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Fish enzyme dissolves hooks?

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  • Fish enzyme dissolves hooks?

    A fisheries biologist once told me, that's it's okay to leave a hook embedded in a fish's mouth or throat. He said that the fish's blood has an enzyme that will dissolve the hook, inside of 3 days.

    Has anyone else ever heard this, or know anything about it?
    IF IT'S GOT A FIN--PUT IT SAFELY BACK IN!

  • #2
    I dont know how many days it would take, but i suspect over 3. There have been more than a few trout that i have pulled in to shore that have a hook or two still embedded in their jaw or throat.
    Hooks that would be better to be 'left behind' would be steel, as it would rust.
    Some of the newer alloys out there, including titanium hooks, would last a LOT longer.
    If its a treble hook, then it would probably do more damage and kill the fish before it came out.

    Other thought on this, how much line gets left behind? Cut the line near the hook, how many times will this tag of line get into the gills and kill the fish?
    -------------------------------
    The difference between a Senko and a Banjo Minnow?? The Senko actually catches trophy fish, whilst the Banjo spends most of its time catching unwary fishermen.

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    • #3
      Originally posted by troutdude View Post
      A fisheries biologist once told me, that's it's okay to leave a hook embedded in a fish's mouth or throat. He said that the fish's blood has an enzyme that will dissolve the hook, inside of 3 days.

      Has anyone else ever heard this, or know anything about it?
      Been livin by it for 15+ years. It`s way better, especially out of a boat cause ya never have to net the native or have it thrash around, beating the bajeezuz out of itself. I can`t be the only one that knows it. Every year the river I fish fallies on, I get lots of fish with hooks and line. Some are breaks, I`m sure. But yes I heard this as a tot.
      There is no head like Steelhead

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      • #4
        All fish have a built in mechanism that will help them survive a hook. The larger the fish, the better the mechanism. Their body fluids contain a substance that can literally dissolve a hook within a matter of days.

        Releasing Gut Hooked Fish

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        • #5
          Thanks for mentioning to cut the line as close to the hook as possible. I hadn't thought of that.

          And, thanks for that article about releasing gut hooked fish...most excellent!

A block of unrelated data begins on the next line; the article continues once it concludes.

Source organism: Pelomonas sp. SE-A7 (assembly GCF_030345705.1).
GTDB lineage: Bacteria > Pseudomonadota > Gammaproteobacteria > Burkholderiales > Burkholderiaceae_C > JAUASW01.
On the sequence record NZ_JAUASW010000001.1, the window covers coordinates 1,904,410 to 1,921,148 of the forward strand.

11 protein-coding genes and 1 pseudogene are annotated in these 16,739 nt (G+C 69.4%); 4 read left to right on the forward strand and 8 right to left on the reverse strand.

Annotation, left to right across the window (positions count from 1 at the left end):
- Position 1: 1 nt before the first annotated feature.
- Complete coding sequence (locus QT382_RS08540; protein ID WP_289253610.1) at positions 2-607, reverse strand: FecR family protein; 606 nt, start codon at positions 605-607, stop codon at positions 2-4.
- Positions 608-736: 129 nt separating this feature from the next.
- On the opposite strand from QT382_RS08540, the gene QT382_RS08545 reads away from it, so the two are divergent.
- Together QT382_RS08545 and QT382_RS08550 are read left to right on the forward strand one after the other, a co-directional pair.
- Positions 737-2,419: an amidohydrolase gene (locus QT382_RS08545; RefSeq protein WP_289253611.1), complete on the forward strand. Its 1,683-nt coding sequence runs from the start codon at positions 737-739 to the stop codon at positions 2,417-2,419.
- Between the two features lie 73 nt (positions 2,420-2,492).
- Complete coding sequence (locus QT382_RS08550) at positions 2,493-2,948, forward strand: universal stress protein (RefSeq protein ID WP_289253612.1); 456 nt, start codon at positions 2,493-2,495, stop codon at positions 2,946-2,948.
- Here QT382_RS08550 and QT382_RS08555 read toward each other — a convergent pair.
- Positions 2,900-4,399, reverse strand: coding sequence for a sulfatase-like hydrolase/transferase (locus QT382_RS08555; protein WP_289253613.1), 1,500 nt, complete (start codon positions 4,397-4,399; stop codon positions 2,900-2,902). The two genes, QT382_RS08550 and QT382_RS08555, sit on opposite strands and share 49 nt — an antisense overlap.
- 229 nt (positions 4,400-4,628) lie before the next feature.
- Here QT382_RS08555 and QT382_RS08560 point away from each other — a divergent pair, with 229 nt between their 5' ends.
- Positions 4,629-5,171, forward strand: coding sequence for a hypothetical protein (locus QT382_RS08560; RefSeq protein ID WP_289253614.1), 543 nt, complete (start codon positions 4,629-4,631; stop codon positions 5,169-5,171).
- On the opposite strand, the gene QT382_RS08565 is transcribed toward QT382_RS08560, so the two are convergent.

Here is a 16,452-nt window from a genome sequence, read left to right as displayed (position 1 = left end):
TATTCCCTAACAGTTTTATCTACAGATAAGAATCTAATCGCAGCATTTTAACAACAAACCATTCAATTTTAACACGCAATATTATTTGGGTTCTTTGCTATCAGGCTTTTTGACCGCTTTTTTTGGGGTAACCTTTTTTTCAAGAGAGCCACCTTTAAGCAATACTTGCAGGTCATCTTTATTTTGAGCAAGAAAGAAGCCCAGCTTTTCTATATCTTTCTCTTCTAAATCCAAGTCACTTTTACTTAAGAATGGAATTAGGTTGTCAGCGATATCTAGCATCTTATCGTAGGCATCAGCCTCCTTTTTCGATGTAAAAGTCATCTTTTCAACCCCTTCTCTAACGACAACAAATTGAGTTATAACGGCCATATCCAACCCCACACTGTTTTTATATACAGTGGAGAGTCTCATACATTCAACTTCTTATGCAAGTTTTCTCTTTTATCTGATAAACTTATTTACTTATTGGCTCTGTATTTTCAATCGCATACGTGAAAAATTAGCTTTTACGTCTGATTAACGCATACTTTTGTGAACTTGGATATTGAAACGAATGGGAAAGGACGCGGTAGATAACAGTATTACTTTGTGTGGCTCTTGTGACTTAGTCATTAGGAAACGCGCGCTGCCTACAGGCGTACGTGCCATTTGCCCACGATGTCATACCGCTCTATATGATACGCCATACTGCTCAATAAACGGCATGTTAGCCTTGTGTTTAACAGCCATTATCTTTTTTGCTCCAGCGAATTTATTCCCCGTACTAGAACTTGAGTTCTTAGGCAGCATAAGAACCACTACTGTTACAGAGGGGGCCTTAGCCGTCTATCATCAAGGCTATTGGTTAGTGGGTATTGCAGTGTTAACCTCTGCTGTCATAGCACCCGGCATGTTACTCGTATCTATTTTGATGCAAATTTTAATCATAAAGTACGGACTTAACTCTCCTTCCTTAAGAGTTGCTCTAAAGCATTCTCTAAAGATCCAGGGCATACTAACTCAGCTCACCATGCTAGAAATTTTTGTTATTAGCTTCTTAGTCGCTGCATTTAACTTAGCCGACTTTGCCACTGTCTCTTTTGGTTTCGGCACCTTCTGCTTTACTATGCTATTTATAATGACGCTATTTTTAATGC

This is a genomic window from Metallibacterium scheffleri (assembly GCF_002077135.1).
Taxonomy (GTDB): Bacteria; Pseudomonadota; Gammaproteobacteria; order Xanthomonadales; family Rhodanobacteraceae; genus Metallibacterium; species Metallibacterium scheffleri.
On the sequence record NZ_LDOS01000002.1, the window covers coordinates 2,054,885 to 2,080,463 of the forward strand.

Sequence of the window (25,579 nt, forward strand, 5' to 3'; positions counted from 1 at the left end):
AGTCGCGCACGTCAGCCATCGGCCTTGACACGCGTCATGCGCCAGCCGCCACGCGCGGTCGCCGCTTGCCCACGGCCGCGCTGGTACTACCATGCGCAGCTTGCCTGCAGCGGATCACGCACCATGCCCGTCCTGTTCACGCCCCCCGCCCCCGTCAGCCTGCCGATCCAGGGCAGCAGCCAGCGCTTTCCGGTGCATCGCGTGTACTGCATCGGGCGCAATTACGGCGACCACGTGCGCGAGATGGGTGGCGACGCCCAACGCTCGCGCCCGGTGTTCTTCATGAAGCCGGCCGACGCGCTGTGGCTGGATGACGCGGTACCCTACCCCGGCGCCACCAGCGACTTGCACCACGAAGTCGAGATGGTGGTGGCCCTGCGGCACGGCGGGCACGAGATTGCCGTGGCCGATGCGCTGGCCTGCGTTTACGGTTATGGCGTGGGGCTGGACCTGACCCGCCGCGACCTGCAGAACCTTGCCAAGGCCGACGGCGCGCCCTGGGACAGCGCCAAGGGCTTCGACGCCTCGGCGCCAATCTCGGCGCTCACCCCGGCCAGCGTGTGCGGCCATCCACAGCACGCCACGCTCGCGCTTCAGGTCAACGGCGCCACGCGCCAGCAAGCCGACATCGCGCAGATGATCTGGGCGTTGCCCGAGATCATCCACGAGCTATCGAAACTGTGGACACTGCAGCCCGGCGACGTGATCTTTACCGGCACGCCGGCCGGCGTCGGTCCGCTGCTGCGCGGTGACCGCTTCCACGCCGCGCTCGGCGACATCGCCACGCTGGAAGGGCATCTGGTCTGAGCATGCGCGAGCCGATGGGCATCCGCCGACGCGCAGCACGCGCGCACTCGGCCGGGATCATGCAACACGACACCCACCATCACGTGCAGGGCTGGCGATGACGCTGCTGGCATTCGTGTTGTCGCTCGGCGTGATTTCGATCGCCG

IF IT'S GOT A FIN--PUT IT SAFELY BACK IN!

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          • #6
            Surgical Scissors



            My mom is a nurse and gave me a pair of surgical scissors like these. They work really well if you need to get deep inside the mouth of a fish and snip off a piece of line near the hook. I'm sure that you can buy them somewhere as well.

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            • #7
              LilSalmon and I went fishing last Saturday. She had a pair of forceps that I used for the first time. We had about a 95% success rate with our released fish. Far better than I've done in the past; in removing hooks.

              But, I also like your idea of using those scissors. That would be the ticket if we can't remove the hook(s)!
              IF IT'S GOT A FIN--PUT IT SAFELY BACK IN!

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              • #8
                One more reason to pinch your barbs.
                Stand Up! Stand Up and Shout!

                http://www.youtube.com/user/OutdoorsJustin?feature=mhee

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                • #9
                  If you can't get the hook leave it behind and cut the line close to the hook like everyone has said. Hooks do break down overtime. And if you aren't trying to take any fish home then pinch the barb. Its still fun to lose one if you aren't or can't keep em anyways.
                  Andy aka "Guide Status"

                  Christopher Lee Rose R.I.P. homie.

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                  • #10
                    Good suggestions. I have just cut the line and left the hooks for many years now. And, in recent times I have pinched the barbs too.

                    I started the thread mainly to be sure that leaving the hooks is okay. And it looks like were all in agreement on that.
                    IF IT'S GOT A FIN--PUT IT SAFELY BACK IN!

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                    • #11
                      I have talked with several old timers in the Portland area that always pinched the barb down and say they did it so they wouldn't loose as many fish! The theory is: with the barb pinched the hole is smaller and smoother going in so a tight line will be less likely thrash the barb back and forth making the hole larger and easier for the fish to throw the hook. Did that make any sense? Fly fisherman have been doing this for years, almost all my flies end up barbless before I use them.
                      Happiness comes from giving to others what we only possess.

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